Front yard desert bed at age 1
A little over a year ago the area in front of the fence below was an overgrown tangle of Japanese mock-orange (Pittosporum tobira). After we had the hedge taken out, we built a mound of well-draining soil, planted succulents and other heat- and drought-tolerant plants, and added rock mulch. I documented this project in a series of posts you can access from here.
March 16, 2014
The plants in this bed took off right away and I greatly enjoyed following their development through the spring, summer and winter of 2014. Now it’s spring again, and it’s time to take a closer look at this bed. Be prepared for some impressive progress!
April 5, 2015
The red aloe is Aloe cameronii
This mass of yellow is one of my favorite plants at the moment: Calylophus drummondii 'Southern Belle', commonly called sundrops.
Agave colorata can’t keep up with this kind of growth. It’s being engulfed by a Salvia greggii ‘Moonglow’.
Baja fairy duster (Calliandra californica) and Aloe ferox
Agave parrasana and purple-flowering dwarf agastache (I’ve lost the tag so I don’t know what cultivar this is)
…for its next growth spurt
The biggest standout for me has been the Penstemon palmeri on the right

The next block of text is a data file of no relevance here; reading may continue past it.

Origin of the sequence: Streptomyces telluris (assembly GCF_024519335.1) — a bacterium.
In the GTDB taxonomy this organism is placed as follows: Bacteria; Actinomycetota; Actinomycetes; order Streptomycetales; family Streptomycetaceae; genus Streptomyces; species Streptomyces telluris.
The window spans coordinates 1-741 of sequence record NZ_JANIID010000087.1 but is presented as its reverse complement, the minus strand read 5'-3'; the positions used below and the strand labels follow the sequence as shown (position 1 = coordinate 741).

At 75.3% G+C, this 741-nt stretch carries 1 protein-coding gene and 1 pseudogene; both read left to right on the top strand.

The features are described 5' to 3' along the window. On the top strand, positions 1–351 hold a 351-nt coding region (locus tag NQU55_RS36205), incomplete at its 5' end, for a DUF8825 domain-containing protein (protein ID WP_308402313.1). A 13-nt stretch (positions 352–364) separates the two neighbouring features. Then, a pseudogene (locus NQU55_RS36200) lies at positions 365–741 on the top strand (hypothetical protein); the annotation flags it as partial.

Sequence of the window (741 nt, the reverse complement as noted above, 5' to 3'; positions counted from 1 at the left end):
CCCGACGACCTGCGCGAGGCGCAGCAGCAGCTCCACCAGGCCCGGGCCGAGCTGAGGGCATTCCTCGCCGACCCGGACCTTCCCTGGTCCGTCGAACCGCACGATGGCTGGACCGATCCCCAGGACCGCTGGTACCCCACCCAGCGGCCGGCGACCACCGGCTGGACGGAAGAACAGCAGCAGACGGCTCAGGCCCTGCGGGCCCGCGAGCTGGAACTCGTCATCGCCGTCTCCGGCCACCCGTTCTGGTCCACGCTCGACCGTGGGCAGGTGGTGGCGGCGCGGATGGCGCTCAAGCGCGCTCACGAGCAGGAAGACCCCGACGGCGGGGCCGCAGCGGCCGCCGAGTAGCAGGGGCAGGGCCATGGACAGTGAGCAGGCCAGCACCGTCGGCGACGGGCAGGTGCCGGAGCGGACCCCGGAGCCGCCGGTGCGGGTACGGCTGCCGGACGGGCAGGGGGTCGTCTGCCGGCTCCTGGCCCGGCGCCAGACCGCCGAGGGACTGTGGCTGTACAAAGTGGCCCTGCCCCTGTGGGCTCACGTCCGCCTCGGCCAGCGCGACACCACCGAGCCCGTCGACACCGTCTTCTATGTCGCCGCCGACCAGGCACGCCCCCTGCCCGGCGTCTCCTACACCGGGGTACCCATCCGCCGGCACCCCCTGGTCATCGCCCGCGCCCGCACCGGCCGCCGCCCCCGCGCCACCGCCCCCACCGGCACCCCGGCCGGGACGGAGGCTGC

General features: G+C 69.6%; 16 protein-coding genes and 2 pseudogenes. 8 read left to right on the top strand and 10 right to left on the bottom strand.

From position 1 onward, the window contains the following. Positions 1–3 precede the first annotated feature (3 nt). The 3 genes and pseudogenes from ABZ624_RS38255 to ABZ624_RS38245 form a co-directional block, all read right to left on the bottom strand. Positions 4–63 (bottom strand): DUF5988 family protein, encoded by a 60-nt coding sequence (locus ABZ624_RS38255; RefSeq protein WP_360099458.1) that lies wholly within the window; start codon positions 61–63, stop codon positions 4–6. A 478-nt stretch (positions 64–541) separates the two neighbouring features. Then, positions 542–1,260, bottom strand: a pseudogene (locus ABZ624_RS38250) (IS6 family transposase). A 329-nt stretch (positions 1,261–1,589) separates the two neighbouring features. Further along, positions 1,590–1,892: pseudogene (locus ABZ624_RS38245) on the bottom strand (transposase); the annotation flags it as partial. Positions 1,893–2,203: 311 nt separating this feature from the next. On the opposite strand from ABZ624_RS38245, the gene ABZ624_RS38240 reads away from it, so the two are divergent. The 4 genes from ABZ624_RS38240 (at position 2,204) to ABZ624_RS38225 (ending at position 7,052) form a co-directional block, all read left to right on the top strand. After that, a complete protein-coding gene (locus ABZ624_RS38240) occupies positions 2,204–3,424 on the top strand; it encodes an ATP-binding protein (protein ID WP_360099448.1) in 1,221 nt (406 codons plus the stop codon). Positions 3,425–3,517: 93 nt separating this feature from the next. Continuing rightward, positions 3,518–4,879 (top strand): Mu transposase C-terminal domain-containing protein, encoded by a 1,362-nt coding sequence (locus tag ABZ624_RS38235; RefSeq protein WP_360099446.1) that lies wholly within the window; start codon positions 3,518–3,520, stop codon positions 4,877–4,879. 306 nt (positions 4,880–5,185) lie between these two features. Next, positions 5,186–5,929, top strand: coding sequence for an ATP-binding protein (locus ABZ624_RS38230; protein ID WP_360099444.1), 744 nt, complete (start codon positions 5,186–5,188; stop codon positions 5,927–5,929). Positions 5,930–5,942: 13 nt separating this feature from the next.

This Southern California native loves hot and dry conditions…
…and looks stunning right now
I bought this Penstemon palmeri at Annie’s Annuals last year
The agave on the left is Agave ovatifolia. I bought it in a #1 can from the UC Botanical Garden in Berkeley and it’s tripled in size in its first year in the ground.
The biggest and fastest grower of them all in this bed…
…has been this ‘Sonoran Emerald’ palo verde (Parkinsonia ‘Sonoran Emerald’). Look how tall and wide it is after just one year in the ground. Just a year ago I bought it home from the nursery in my Honda minivan!
For comparison: Parkinsonia ‘Sonoran Emerald’ on March 16, 2014, right after planting
This yellow bird of paradise (Caesalpinia gilliesii) has grown tremendously as well
It has more flower buds than ever, the first of which has just opened up
Seeing this kind of progress in just one year is extremely gratifying. Since we live on a corner lot and this bed faces the street, it has high visibility. I love it when I overhear passers-by commenting on the plants. I hope I’ve been able to inspire a few homeowners in our neighborhood to beautify their yard with plants that can handle the new water reality in California.
A word on irrigation. This bed, like virtually all beds in our garden, is on a drip system. Typically, each plant has one drip emitter (adjustable sprayer type like this). Last year, the system ran once a week for 25 minutes from early May to early November. Initially I was afraid this wouldn’t be enough, but it has clearly been sufficient. This year I will shorten the run time to 20 minutes a week since the plants are established now.